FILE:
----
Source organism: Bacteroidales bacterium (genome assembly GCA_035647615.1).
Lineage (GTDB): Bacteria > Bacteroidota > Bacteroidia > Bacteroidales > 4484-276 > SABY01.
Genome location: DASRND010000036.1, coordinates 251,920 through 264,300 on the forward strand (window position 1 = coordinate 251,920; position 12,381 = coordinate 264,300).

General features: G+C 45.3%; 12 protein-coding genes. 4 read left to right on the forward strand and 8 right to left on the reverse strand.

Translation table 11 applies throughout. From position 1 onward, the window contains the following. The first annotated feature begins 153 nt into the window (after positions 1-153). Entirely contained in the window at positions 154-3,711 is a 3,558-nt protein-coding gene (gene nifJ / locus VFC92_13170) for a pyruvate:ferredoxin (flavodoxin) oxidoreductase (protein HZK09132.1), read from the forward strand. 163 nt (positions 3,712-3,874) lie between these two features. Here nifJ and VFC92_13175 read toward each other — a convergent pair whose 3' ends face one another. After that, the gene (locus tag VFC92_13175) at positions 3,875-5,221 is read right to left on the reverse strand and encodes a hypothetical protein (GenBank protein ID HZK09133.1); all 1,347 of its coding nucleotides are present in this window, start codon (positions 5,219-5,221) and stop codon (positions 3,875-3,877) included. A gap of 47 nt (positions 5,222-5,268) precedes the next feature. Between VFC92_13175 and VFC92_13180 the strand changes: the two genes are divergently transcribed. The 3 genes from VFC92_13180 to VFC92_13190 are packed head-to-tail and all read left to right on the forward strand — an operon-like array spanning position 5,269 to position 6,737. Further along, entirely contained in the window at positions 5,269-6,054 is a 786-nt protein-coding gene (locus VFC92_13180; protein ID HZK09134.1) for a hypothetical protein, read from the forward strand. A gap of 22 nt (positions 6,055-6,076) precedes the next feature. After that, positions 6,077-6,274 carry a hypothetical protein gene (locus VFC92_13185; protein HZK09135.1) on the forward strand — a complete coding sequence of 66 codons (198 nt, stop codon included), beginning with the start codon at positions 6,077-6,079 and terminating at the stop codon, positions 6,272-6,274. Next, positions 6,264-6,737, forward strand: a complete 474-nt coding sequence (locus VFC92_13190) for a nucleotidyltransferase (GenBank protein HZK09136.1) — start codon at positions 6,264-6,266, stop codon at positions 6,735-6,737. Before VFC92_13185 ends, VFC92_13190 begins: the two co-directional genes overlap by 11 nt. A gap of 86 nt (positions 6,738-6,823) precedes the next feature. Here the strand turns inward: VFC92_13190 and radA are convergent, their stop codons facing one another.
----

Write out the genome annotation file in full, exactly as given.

Source organism: Bacteroidales bacterium (genome assembly GCA_035647615.1).
Lineage (GTDB): Bacteria > Bacteroidota > Bacteroidia > Bacteroidales > 4484-276 > SABY01.
Genome location: DASRND010000036.1, coordinates 251,920 through 264,300 on the forward strand (window position 1 = coordinate 251,920; position 12,381 = coordinate 264,300).

General features: G+C 45.3%; 12 protein-coding genes. 4 read left to right on the forward strand and 8 right to left on the reverse strand.

Translation table 11 applies throughout. From position 1 onward, the window contains the following. The first annotated feature begins 153 nt into the window (after positions 1-153). Entirely contained in the window at positions 154-3,711 is a 3,558-nt protein-coding gene (gene nifJ / locus VFC92_13170) for a pyruvate:ferredoxin (flavodoxin) oxidoreductase (protein HZK09132.1), read from the forward strand. 163 nt (positions 3,712-3,874) lie between these two features. Here nifJ and VFC92_13175 read toward each other — a convergent pair whose 3' ends face one another. After that, the gene (locus tag VFC92_13175) at positions 3,875-5,221 is read right to left on the reverse strand and encodes a hypothetical protein (GenBank protein ID HZK09133.1); all 1,347 of its coding nucleotides are present in this window, start codon (positions 5,219-5,221) and stop codon (positions 3,875-3,877) included. A gap of 47 nt (positions 5,222-5,268) precedes the next feature. Between VFC92_13175 and VFC92_13180 the strand changes: the two genes are divergently transcribed. The 3 genes from VFC92_13180 to VFC92_13190 are packed head-to-tail and all read left to right on the forward strand — an operon-like array spanning position 5,269 to position 6,737. Further along, entirely contained in the window at positions 5,269-6,054 is a 786-nt protein-coding gene (locus VFC92_13180; protein ID HZK09134.1) for a hypothetical protein, read from the forward strand. A gap of 22 nt (positions 6,055-6,076) precedes the next feature. After that, positions 6,077-6,274 carry a hypothetical protein gene (locus VFC92_13185; protein HZK09135.1) on the forward strand — a complete coding sequence of 66 codons (198 nt, stop codon included), beginning with the start codon at positions 6,077-6,079 and terminating at the stop codon, positions 6,272-6,274. Next, positions 6,264-6,737, forward strand: a complete 474-nt coding sequence (locus VFC92_13190) for a nucleotidyltransferase (GenBank protein HZK09136.1) — start codon at positions 6,264-6,266, stop codon at positions 6,735-6,737. Before VFC92_13185 ends, VFC92_13190 begins: the two co-directional genes overlap by 11 nt. A gap of 86 nt (positions 6,738-6,823) precedes the next feature. Here the strand turns inward: VFC92_13190 and radA are convergent, their stop codons facing one another.